Tells the story of the man-cub Mowgli who is raised by wolves in the Indian jungle, guided by his mentors Baloo the bear, Bagheera the black panther and the ancient python Kaa, and who confronts his arch-enemy Shere Khan the tiger. This book features Mowgli's adventures that are juxtaposed with other animal stories set in the British Empire.
The story of the man-cub Mowgli who is raised by wolves in the Indian jungle, guided by his mentors Baloo the bear, Bagheera the black panther and the ancient python Kaa, and who confronts his arch-enemy Shere Khan the tiger, is one of the greatest literary myths ever created. Mowgli's adventures are juxtaposed with other animal stories set in the British Empire, ranging from the heroic battle of 'Rikki-tikki-tavi' and the Himalayan pastoral 'Purun Bhagat' to the drama of survival in 'The White Seal'. With The Jungle Books Rudyard Kipling drew on ancient beast fables, Buddhist philosophy and memories of his Anglo-Indian upbringing to create a rich, symbolic portrait of man and nature, and an eternal classic of childhood that has had a lasting impact on our imaginations.Part of a series of new editions of Kipling's works in Penguin Classics, this volume contains a General Preface by Jan Montefiore and an introduction by Kaori Nagai discussing the many imperial, Indian and literary contexts of The Jungle Books.
Rudyard Kipling was born in Bombay in 1865. In 1882 Kipling started work as a journalist in India, and while there produced a body of work, stories, sketches and poems - notably Plain Tales from the Hills (1888) - which made him an instant literary celebrity when he returned to England in 1889. His most famous works include The Jungle Book (1894), Kim (1901) and the Just So Stories (1902). Kipling refused to accept the role of Poet Laureate and other civil honours, but he was the first English writer to be awarded the Nobel Prize, in 1907. He died in 1936. Jan Montefiore has taught at the University of Kent since 1978, where she is now Professor of 20th Century English Literature. She is the author of Men and Women Writers of the 1930s (1996); Arguments of Heart and Mind:Selected Essays 1977-2000 (2002); Feminism and Poetry (3rd edition, 2004); and Rudyard Kipling (2007). Kaori Nagai is a Research Associate at the University of Kent and author of Empire of Analogies (2006). She has also introduced Kobo Abe's Face of Another and Kipling's Plain Tales from the Hills for Penguin.
By the Winner of the Nobel Prize in Literature
By the Winner of the Nobel Prize in Literature
Part of a series of new editions of Kipling's works in Penguin Classics, this volume contains a General Preface by Jan Montefiore and an introduction by Kaori Nagai discussing the many imperial, Indian and literary contexts of The Jungle Books.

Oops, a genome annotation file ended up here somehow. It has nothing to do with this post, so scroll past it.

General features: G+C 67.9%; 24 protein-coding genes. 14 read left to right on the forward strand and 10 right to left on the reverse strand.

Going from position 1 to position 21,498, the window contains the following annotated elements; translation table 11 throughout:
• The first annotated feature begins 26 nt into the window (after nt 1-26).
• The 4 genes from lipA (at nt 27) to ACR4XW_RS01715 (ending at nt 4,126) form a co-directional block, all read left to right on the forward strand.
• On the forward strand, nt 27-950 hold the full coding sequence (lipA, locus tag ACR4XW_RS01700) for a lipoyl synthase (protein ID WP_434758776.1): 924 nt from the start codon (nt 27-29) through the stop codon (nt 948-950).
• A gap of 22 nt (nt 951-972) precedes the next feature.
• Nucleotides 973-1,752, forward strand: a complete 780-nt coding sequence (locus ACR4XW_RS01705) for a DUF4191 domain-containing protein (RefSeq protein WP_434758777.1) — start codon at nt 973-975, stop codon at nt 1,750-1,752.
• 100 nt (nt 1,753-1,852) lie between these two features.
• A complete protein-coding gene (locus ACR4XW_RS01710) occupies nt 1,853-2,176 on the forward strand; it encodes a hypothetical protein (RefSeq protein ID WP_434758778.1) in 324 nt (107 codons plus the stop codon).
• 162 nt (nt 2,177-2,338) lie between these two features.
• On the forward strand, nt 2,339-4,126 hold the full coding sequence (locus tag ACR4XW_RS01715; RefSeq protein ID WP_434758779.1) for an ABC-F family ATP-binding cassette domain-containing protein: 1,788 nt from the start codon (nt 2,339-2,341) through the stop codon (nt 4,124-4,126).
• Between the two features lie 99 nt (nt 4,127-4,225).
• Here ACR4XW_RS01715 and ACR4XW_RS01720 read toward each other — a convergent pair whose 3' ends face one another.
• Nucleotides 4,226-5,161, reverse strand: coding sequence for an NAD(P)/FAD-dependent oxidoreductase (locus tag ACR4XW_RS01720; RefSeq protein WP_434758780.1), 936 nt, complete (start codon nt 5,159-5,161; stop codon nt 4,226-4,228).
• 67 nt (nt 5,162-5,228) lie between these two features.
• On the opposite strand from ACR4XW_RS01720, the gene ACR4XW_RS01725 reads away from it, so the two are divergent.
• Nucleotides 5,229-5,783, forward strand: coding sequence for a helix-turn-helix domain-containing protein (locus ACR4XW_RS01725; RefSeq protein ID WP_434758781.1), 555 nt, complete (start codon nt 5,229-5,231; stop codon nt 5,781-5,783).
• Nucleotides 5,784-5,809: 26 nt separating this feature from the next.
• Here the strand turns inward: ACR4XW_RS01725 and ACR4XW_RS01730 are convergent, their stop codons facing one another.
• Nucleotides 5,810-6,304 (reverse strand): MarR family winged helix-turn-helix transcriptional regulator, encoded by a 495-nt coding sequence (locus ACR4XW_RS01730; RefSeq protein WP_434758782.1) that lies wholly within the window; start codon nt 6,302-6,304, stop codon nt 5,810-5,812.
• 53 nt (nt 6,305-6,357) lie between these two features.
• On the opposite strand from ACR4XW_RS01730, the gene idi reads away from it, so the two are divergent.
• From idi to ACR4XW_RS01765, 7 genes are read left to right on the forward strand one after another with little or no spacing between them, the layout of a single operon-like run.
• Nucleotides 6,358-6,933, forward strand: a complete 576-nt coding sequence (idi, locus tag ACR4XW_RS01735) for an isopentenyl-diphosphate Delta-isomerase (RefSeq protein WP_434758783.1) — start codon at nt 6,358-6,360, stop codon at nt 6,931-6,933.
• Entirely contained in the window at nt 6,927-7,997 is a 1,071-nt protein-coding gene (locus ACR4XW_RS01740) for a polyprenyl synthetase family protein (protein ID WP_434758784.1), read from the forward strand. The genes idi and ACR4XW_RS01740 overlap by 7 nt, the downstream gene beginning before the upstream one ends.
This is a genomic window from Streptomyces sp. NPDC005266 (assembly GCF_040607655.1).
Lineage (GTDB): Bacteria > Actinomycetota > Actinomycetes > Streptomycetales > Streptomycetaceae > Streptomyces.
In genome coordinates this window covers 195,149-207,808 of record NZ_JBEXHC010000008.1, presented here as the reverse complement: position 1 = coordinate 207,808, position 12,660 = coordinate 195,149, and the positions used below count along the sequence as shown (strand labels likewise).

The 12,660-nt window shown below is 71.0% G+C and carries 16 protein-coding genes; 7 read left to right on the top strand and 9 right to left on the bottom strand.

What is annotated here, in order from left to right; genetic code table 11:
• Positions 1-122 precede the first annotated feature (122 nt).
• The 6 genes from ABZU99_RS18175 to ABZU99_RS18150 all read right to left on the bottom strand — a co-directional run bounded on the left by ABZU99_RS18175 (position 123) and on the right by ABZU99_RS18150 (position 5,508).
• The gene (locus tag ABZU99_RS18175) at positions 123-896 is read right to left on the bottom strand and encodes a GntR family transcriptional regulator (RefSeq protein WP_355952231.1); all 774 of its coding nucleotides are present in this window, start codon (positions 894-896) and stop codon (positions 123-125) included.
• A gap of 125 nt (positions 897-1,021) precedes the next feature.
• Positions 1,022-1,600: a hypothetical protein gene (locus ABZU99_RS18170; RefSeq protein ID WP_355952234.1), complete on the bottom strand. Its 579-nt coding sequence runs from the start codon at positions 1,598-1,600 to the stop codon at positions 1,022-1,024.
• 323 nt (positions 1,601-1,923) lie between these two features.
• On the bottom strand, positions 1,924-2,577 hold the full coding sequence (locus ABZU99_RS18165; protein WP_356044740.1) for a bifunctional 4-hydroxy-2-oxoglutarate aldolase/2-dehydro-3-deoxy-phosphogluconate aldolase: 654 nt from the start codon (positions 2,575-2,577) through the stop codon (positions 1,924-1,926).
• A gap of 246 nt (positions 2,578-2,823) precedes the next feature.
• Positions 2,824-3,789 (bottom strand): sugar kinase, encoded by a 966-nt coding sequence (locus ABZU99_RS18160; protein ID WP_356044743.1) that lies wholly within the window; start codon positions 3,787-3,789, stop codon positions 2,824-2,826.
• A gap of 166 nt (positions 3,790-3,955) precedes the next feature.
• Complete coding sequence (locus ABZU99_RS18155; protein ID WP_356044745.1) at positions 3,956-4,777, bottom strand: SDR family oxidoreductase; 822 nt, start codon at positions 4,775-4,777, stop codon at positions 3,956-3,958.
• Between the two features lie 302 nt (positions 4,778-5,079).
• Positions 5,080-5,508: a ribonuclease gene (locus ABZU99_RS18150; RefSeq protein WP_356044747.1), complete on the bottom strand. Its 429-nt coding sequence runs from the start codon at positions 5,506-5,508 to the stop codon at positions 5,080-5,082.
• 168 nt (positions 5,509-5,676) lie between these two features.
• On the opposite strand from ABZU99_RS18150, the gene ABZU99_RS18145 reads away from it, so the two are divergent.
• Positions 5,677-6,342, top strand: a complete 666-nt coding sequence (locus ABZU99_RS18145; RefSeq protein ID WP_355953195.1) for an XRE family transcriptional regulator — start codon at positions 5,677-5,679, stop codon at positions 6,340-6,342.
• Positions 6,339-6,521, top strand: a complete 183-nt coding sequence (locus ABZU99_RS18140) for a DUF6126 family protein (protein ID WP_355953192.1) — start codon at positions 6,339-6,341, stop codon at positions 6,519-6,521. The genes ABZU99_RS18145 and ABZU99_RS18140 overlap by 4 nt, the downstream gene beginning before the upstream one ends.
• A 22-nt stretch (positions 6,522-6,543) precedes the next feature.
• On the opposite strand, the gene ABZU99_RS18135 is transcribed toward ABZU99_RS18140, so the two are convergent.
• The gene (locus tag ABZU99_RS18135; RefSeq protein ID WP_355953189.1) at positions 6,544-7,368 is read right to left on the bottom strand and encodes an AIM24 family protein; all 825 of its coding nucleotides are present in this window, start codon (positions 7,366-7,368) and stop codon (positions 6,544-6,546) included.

Mowgli''s Brothers Now Chil the Kite brings home the night That Mang the Bat sets free-- The herds are shut in byre and hut For loosed till dawn are we. This is the hour of pride and power, Talon and tush and claw. Oh hear the call!--Good hunting all That keep the Jungle Law! Night-Song in the Jungle It was seven o''clock of a very warm evening in the Seeonee hills when Father Wolf woke up from his day''s rest, scratched himself, yawned, and spread out his paws one after the other to get rid of the sleepy feeling in their tips. Mother Wolf lay with her big gray nose dropped across her four tumbling, squealing cubs, and the moon shone into the mouth of the cave where they all lived. "Augrh!" said Father Wolf, "it is time to hunt again"; and he was going to spring down hill when a little shadow with a bushy tail crossed the threshold and whined: "Good luck go with you, O Chief of the Wolves; and good luck and strong white teeth go with the noble children, that they may never forget the hungry in this world." It was the jackal--Tabaqui, the Dish-licker--and the wolves of India despise Tabaqui because he runs about making mischief, and telling tales, and eating rags and pieces of leather from the village rubbish-heaps. But they are afraid of him too, because Tabaqui, more than anyone else in the jungle, is apt to go mad, and then he forgets that he was ever afraid of anyone, and runs through the forest biting everything in his way. Even the tiger runs and hides when little Tabaqui goes mad, for madness is the most disgraceful thing that can overtake a wild creature. We call it hydrophobia, but they call it dewanee--the madness--and run. "Enter, then, and look," said Father Wolf, stiffly; "but there is no food here." "For a wolf, no," said Tabaqui; "but for so mean a person as myself a dry bone is a good feast. Who are we, the Gidur-log (the jackal people), to pick and choose?" He scuttled to the back of the cave, where he found the bone of a buck with some meat on it, and sat cracking the end merrily. "All thanks for this good meal," he said, licking his lips. "How beautiful are the noble children! How large are their eyes! And so young too! Indeed, indeed, I might have remembered that the children of kings are men from the beginning." Now, Tabaqui knew as well as anyone else that there is nothing so unlucky as to compliment children to their faces; and it pleased him to see Mother and Father Wolf look uncomfortable. Tabaqui sat still, rejoicing in the mischief that he had made, and then he said spitefully: "Shere Khan, the Big One, has shifted his hunting-grounds. He will hunt among these hills for the next moon, so he has told me." Shere Khan was the tiger who lived near the Waingunga River, twenty miles away. "He has no right!" Father Wolf began angrily--"By the Law of the Jungle he has no right to change his quarters without due warning. He will frighten every head of game within ten miles, and I--I have to kill for two, these days." "His mother did not call him Lungri (the Lame One) for nothing," said Mother Wolf, quietly. "He has been lame in one foot from his birth. That is why he has only killed cattle. Now the villagers of the Waingunga are angry with him, and he has come here to make our villagers angry. They will scour the jungle for him when he is far away, and we and our children must run when the grass is set alight. Indeed, we are very grateful to Shere Khan!" "Shall I tell him of your gratitude?" said Tabaqui. "Out!" snapped Father Wolf. "Out and hunt with thy master. Thou hast done harm enough for one night." "I go," said Tabaqui, quietly. "Ye can hear Shere Khan below in the thickets. I might have saved myself the message." Father Wolf listened, and below in the valley that ran down to a little river, he heard the dry, angry, snarly, singsong whine of a tiger who has caught nothing and does not care if all the jungle knows it. "The fool!" said Father Wolf. "To begin a night''s work with that noise! Does he think that our buck are like his fat Waingunga bullocks?" "H''sh. It is neither bullock nor buck he hunts tonight," said Mother Wolf. "It is Man." The whine had changed to a sort of humming purr that seemed to come from every quarter of the compass. It was the noise that bewilders woodcutters and gipsies sleeping in the open, and makes them run sometimes into the very mouth of the tiger. "Man!" said Father Wolf, showing all his white teeth. "Faugh! Are there not enough beetles and frogs in the tanks that he must eat Man, and on our ground too!" The Law of the Jungle, which never orders anything without a reason, forbids every beast to eat Man except when he is killing to show his children how to kill, and then he must hunt outside the hunting-grounds of his pack or tribe. The real reason for this is that man-killing means, sooner or later, the arrival of white men on elephants, with guns, and hundreds of brown men with gongs and rockets and torches. Then everybody in the jungle suffers. The reason the beasts give among themselves is that Man is the weakest and most defenseless of all living things, and it is unsportsmanlike to touch him. They say too--and it is true--that man-eaters become mangy, and lose their teeth. The purr grew louder, and ended in the full-throated "Aaarh!" of the tiger''s charge. Then there was a howl--an untigerish howl--from Shere Khan. "He has missed," said Mother Wolf. "What is it?" Father Wolf ran out a few paces and heard Shere Khan muttering and mumbling savagely, as he tumbled about in the scrub. "The fool has had no more sense than to jump at a woodcutter''s camp-fire, and has burned his feet," said Father Wolf, with a grunt. "Tabaqui is with him." "Something is coming uphill," said Mother Wolf, twitching one ear. "Get ready." The bushes rustled a little in the thicket, and Father Wolf dropped with his haunches under him, ready for his leap. Then, if you had been watching, you would have seen the most wonderful thing in the world--the wolf checked in mid-spring. He made his bound before he saw what it was he was jumping at, and then he tried to stop himself. The result was that he shot up straight into the air for four or five feet, landing almost where he left ground. "Man!" he snapped. "A man''s cub. Look!" Directly in front of him, holding on by a low branch, stood a naked brown baby who could just walk--as soft and as dimpled a little atom as ever came to a wolf''s cave at night. He looked up into Father Wolf''s face, and laughed. "Is that a man''s cub?" said Mother Wolf. "I have never seen one. Bring it here." A wolf accustomed to moving his own cubs can, if necessary, mouth an egg without breaking it, and though Father Wolf''s jaws closed right on the child''s back not a tooth even scratched the skin, as he laid it down among the cubs. "How little! How naked, and--how bold!" said Mother Wolf, softly. The baby was pushing his way between the cubs to get close to the warm hide. "Ahai! He is taking his meal with the others. And so this is a man''s cub. Now, was there ever a wolf that could boast of a man''s cub among her children?" "I have heard now and again of such a thing, but never in our Pack or in my time," said Father Wolf. "He is altogether without hair, and I could kill him with a touch of my foot. But see, he looks up and is not afraid." The moonlight was blocked out of the mouth of the cave, for Shere Khan''s great square head and shoulders were thrust into the entrance. Tabaqui, behind him, was squeaking: "My lord, my lord, it went in here!" "Shere Khan does us great honor," said Father Wolf, but his eyes were very angry. "What does Shere Khan need?" "My quarry. A man''s cub went this way," said Shere Khan. "Its parents have run off. Give it to me." Shere Khan had jumped at a woodcutter''s camp-fire, as Father Wolf had said, and was furious from the pain of his burned feet. But Father Wolf knew that the mouth of the cave was too narrow for a tiger to come in by. Even where he was, Shere Khan''s shoulders and fore paws were cramped for want of room, as a man''s would be if he tried to fight in a barrel. "The Wolves are a free people," said Father Wolf. "They take orders from the Head of the Pack, and not from any striped cattle-killer. The man''s cub is ours--to kill if we choose." "Ye choose and ye do not choose! What talk is this of choosing? By the bull that I killed, am I to stand nosing into your dog''s den for my fair dues? It is I, Shere Khan, who speak!" The tiger''s roar filled the cave with thunder. Mother Wolf shook herself clear of the cubs and sprang forward, her eyes, like two green moons in the darkness, facing the blazing eyes of Shere Khan. "And it is I, Raksha (The Demon), who answer. The man''s cub is mine, Lungri--mine to me! He shall not be killed. He shall live to run with the Pack and to hunt with the Pack; and in the end, look you, hunter of little naked cubs--frog-eater--fish-killer--he shall hunt thee! Now get hence, or by the Sambhur that I killed (I eat no starved cattle), back thou goest to thy mother, burned beast of the jungle, lamer than ever thou camest into the world! Go!" Father Wolf looked on amazed. He had almost forgotten the days when he won Mother Wolf in fair fight from five other wolves, when she ran in the Pack and was not called The Demon for compliment